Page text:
If you get this prompt every time you start iTunes, it’s probably an issue with the application contents vs the application’s code signature. Users seem to be encountering this sort of problem more frequently since Apple’s introduction of additional code signing, sandboxing, and GateKeeper functions in Mountain Lion.
Normally, this terminal command:
$ codesign -vvv /Applications/iTunes.app
should result in this:
/Applications/iTunes.app: valid on disk /Applications/iTunes.app: satisfies its Designated Requirement
If not, then the application package contents are probably mucked up. I recently encountered this situation as the command results showed a lot of extra files in the package. Probably leftovers from an update.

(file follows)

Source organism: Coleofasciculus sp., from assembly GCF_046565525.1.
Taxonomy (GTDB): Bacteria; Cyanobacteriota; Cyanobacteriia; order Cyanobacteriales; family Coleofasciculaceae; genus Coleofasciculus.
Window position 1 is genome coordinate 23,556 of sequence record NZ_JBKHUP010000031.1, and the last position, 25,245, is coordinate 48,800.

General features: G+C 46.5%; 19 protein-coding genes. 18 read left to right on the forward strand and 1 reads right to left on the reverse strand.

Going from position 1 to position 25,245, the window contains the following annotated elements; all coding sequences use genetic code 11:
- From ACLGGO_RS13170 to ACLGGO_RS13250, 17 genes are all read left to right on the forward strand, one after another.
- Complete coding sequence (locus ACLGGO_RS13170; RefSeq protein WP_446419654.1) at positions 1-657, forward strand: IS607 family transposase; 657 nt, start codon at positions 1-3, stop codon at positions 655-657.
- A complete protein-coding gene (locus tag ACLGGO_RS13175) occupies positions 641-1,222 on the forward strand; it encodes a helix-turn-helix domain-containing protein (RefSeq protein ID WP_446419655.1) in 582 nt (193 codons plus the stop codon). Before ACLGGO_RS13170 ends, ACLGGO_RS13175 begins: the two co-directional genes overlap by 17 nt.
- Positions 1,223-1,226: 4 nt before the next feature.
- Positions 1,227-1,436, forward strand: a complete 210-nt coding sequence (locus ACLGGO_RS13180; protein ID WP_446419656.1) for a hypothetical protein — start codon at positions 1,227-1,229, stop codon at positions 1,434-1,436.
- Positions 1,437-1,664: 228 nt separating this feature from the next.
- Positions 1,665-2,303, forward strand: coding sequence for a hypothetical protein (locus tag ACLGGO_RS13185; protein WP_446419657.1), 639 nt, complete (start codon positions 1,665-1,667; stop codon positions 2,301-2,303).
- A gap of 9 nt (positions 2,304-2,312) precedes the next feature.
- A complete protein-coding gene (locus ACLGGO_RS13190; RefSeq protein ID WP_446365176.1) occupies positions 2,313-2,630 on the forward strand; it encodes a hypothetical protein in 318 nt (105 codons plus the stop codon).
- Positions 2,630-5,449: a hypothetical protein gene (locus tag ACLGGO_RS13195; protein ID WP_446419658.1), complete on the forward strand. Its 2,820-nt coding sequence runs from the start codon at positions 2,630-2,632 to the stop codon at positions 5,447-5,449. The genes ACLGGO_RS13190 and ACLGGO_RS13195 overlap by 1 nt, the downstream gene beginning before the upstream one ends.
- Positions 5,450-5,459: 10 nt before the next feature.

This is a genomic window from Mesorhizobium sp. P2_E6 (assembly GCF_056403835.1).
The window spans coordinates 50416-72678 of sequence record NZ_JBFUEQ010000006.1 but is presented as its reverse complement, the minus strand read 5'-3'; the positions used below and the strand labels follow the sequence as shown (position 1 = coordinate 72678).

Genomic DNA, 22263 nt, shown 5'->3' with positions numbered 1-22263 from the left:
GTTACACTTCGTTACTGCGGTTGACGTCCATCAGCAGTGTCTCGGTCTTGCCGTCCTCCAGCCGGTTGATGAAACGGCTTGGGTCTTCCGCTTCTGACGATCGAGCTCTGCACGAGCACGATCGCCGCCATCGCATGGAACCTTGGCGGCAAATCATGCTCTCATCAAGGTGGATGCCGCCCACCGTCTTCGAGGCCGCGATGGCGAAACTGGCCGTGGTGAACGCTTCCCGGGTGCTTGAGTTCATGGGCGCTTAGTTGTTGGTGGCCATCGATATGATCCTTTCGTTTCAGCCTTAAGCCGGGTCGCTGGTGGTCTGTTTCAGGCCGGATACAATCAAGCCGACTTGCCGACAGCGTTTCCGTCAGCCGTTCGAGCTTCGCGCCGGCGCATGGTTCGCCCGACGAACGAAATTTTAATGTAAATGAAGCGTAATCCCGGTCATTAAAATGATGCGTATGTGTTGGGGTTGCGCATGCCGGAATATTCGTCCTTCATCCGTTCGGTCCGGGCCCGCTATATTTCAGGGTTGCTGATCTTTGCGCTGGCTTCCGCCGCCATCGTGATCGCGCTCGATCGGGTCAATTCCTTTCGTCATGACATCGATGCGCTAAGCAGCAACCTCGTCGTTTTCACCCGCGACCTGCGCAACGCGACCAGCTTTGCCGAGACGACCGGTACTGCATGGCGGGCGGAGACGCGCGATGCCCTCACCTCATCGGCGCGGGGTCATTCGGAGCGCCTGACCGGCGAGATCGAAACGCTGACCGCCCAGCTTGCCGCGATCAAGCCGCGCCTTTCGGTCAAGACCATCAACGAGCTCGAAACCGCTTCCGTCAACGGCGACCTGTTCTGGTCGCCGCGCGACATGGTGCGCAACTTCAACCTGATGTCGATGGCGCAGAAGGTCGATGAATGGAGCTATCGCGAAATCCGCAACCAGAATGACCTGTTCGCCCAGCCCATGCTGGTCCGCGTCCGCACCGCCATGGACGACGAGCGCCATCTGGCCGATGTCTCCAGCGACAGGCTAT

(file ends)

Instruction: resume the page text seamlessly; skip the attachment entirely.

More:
Most of the recommending fixes involve deleting iTunes and reinstalling from a fresh download. However, Mountain Lion won’t let you delete iTunes… say’s “can’t be modified or deleted because it’s required by Mac OS X.”
Some folk have had success by simply running the installer anyway. But in my case, the extra files weren’t removed. Instead I found I could right click on the /Applications/iTunes.app package, and “Show Package Contents“. Once inside the package, I could delete the contents. I simply deleted the entire “contents” directory, and then installed iTunes using a new download from the website. The terminal command “codesign” then generated the correct results and the Firewall prompts stopped repeating.
FYI. This occurred after a clean re-install of OS X 10.8.2 Mountain Lion on a 2012 MacBook Pro. I did a re-install to clean up problems from a number of app testing sessions and restore things to clean settings. After running available software updates from the App Store the iTunes / Firewall prompts began occurring each time I started iTunes. Most likely there was some issue with the App Store update for iTunes not cleaning up old files correctly.